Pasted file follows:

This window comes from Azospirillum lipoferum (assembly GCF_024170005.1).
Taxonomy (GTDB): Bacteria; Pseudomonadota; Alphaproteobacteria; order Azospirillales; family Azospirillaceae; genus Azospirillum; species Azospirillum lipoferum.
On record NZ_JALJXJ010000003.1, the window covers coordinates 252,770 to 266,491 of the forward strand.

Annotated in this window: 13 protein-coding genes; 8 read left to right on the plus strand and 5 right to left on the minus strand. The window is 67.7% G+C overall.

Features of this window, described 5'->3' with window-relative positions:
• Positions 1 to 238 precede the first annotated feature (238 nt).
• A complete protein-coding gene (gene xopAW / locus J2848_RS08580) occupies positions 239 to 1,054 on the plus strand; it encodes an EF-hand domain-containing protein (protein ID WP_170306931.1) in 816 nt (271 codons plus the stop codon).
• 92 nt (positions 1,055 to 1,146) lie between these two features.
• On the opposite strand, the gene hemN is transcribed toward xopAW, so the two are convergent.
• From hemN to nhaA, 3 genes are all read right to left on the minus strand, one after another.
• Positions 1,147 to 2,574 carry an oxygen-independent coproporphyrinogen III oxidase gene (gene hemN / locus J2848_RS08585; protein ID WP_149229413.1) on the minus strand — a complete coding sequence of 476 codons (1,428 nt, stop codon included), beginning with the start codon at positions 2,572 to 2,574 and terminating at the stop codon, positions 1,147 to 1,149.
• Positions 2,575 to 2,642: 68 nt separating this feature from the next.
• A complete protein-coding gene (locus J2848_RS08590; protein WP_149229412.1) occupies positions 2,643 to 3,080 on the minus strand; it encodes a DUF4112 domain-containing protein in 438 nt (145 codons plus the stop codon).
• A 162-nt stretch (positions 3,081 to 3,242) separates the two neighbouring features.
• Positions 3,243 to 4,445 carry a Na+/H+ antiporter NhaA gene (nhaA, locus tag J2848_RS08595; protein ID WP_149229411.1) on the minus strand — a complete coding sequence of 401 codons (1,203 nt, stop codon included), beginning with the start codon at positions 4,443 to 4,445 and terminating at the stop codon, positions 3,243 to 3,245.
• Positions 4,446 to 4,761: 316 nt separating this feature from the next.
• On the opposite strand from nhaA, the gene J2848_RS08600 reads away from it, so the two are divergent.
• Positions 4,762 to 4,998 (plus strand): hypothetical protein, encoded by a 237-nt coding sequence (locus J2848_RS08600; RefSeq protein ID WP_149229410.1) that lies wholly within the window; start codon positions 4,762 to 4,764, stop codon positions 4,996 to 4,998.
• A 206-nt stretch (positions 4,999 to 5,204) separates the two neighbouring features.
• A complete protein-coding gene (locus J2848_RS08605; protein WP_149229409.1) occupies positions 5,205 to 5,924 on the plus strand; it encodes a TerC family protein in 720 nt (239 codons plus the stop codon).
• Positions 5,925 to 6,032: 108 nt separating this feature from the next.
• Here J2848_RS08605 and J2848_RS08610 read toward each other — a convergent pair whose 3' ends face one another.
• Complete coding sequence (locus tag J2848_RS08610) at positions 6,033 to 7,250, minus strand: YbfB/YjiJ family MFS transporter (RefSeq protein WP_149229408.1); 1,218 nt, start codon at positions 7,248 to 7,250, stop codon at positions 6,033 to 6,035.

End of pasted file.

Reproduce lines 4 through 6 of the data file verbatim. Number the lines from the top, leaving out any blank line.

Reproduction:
Annotated in this window: 13 protein-coding genes; 8 read left to right on the plus strand and 5 right to left on the minus strand. The window is 67.7% G+C overall.

Features of this window, described 5'->3' with window-relative positions:
• Positions 1 to 238 precede the first annotated feature (238 nt).